Gartner’s recently released 2020 versions of the Magic Quadrant for Cloud Access Security Brokers (CASB) and the Magic Quadrant for Secure Web Gateways (SWG) tell us a lot about where both markets are headed. Data and users increasingly reside and work in the cloud, the global pandemic has accelerated digital transformation in unprecedented ways, and the march is on toward the Secure Access Service Edge (SASE) future Gartner first predicted in its 2019 paper, “The Future of Network Security Is In the Cloud.” As the status quo of security inverts from the data center to the user, CASB and SWG increasingly will be the same conversation, not separate technology markets.
In other words, will there even need to be separate CASB and SWG magic quadrants in the future? At Netskope, we don’t think so.
Source: Magic Quadrant for Secure Web Gateways (SWG), Magic Quadrant for Cloud Access Security Brokers (CASB)
There are four key transformations at play, including networking, security, applications, and data. Each has an impact on the required capabilities for CASB and SWG in the context of SASE architecture.
None of these four transformations favors a singular focus on CASB or SWG.
The market has generally viewed Cloud Access Security Brokers (CASB) for managed apps and cloud services using an API deployment working out of band to analyze data-at-rest. Associated cloud security solutions also include API-based cloud security posture management (CSPM) and cloud workload protection platforms (CWPP) for managed cloud services. This makes sense for managed apps and cloud services controlled by IT, however, business units and user-led adoption of Shadow IT are a runaway train that needs to be addressed, alongside personal instances (vs. company instances) of managed apps users also access. A SASE architecture requires inline data context, shifting the emphasis for CASB solutions going forward.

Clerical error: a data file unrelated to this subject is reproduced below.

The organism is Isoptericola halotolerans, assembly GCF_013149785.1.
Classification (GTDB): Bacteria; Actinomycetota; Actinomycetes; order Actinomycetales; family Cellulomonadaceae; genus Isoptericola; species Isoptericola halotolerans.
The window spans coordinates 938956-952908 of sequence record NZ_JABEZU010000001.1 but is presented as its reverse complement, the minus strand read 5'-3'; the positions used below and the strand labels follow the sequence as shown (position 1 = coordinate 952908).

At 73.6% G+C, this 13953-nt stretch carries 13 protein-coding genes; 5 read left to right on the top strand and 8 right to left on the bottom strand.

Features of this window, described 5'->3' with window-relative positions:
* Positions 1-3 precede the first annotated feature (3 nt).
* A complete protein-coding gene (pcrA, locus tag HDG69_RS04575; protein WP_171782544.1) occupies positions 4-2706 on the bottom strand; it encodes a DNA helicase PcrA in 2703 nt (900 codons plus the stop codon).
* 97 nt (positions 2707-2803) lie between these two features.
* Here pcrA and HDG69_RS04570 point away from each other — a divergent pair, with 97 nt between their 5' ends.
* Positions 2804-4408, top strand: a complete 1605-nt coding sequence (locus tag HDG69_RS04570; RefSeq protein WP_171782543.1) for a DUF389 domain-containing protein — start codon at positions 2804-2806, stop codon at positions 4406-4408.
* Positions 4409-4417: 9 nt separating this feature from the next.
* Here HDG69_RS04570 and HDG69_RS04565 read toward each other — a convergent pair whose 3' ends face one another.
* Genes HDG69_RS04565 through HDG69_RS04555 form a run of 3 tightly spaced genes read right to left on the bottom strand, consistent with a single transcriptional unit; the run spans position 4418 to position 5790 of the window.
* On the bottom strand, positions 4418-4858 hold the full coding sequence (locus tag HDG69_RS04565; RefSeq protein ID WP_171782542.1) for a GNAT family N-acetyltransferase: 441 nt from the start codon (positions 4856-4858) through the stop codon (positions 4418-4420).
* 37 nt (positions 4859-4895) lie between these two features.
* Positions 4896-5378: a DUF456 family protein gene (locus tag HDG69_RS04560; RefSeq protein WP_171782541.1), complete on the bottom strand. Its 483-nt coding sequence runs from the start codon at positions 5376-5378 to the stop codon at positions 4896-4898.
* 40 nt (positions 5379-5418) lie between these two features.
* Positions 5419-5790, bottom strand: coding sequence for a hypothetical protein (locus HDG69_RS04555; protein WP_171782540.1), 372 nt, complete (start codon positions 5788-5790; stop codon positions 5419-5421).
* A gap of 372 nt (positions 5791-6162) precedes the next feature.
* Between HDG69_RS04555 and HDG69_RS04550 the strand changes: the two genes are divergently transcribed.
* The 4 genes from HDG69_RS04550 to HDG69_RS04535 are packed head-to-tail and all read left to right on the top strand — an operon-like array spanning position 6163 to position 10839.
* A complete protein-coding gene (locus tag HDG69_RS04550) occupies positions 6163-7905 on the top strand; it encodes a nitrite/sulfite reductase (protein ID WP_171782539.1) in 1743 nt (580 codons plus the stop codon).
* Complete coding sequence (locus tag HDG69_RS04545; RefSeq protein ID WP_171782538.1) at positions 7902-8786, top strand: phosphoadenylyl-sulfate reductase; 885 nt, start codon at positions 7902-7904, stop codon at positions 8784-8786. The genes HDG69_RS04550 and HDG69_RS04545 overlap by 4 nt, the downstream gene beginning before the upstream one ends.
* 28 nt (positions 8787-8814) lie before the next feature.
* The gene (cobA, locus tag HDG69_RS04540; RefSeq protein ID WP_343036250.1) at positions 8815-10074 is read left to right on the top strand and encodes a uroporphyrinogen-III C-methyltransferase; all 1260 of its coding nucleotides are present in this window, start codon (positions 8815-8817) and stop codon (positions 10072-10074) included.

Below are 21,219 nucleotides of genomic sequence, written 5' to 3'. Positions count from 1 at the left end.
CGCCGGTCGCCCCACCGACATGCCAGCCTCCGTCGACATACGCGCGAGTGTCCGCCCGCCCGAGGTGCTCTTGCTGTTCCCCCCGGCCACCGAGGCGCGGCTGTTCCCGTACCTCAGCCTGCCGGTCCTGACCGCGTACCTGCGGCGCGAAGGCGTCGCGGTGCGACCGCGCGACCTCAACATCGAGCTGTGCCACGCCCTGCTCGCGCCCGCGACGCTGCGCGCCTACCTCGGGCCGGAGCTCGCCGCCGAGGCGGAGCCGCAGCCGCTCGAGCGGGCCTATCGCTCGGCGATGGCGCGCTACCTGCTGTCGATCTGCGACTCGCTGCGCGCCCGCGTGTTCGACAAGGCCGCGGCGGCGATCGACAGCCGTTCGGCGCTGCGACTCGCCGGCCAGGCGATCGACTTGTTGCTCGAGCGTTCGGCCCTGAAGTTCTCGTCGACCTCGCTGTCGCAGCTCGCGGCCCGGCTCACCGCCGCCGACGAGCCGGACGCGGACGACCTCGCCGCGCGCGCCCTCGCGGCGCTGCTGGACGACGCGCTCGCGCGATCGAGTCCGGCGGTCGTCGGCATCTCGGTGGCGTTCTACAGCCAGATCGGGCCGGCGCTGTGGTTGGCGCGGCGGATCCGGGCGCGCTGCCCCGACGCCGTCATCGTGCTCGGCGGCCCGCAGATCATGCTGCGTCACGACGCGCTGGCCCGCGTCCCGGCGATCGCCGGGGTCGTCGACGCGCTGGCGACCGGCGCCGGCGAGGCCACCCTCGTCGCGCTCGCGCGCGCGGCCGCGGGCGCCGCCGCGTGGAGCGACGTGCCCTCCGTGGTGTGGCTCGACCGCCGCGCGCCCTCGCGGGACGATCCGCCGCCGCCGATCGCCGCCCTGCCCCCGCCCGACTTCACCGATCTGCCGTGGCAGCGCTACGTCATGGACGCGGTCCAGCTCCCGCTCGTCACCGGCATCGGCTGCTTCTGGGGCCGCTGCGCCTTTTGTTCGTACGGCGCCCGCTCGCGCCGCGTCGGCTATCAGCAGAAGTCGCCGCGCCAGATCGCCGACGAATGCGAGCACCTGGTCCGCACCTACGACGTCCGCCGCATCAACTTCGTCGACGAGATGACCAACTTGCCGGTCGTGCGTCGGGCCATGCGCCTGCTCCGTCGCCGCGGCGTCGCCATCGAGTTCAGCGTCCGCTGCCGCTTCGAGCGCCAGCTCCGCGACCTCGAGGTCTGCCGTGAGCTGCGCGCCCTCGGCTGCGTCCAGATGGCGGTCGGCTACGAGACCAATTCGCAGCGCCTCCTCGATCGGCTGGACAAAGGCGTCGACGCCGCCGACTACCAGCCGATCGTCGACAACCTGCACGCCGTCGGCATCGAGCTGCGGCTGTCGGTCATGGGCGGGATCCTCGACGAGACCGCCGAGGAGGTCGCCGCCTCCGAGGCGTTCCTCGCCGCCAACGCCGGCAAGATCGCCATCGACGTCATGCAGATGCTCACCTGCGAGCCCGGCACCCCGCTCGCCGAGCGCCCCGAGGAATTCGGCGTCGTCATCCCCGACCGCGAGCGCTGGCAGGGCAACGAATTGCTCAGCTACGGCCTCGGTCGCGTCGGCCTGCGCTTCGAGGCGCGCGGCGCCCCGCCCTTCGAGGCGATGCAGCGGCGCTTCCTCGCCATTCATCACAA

Putting a singular focus on Secure Web Gateway emphasizes web threats via an inline proxy solution with advanced threat defenses including pre-execution analysis, sandboxing, machine learning analysis, and remote browser isolation. Given the internet has been the leading source of threats, this makes sense. However, threats are shifting towards SaaS; APWG.org Phishing Trends Report notes the number one phishing target is SaaS/webmail for two years running. SaaS is also being used to attack SaaS, where the leading example is cloud phishing using fake login forms hosted in trusted cloud storage apps.
Even the 2020 Verizon Data Breach Investigations Report (DBIR) highlights the focus on credentials and access compromise for incidents and breaches -- why break in when you can log in? A SASE architecture requires both cloud and web traffic in a single pass proxy architecture with associated defenses for data and threat protection.
Past security and networking leaders are facing new challenges for their existing solutions as the pandemic and increased remote working accelerate disruptive transformation. Consolidation, reduced complexity, and lower costs are benefits of change for the network and security transformations many vendors are quick to emphasize. However, application and data transformations are becoming more disruptive as they drive new use cases, seek to manage risks, and protect data and users. Solutions that address application and data transformations are best suited for the data context of a SASE architecture. In the very near future, the conversation will not be about who has the best CASB or the best SWG, or any other individual piece of a SASE architecture. To get to SASE, it’s time to focus on effective single-pass, integrated CASB and SWG solutions going forward.
ABOUT THE AUTHOR
Tom Clare is a senior product marketing manager at Netskope. His focus at Netskope centers on product strategy with marketing experience in web/cloud proxies, data and threat protection, behavior analytics, network traffic analysis, endpoint protection, endpoint detection and response, deception, and firewalls.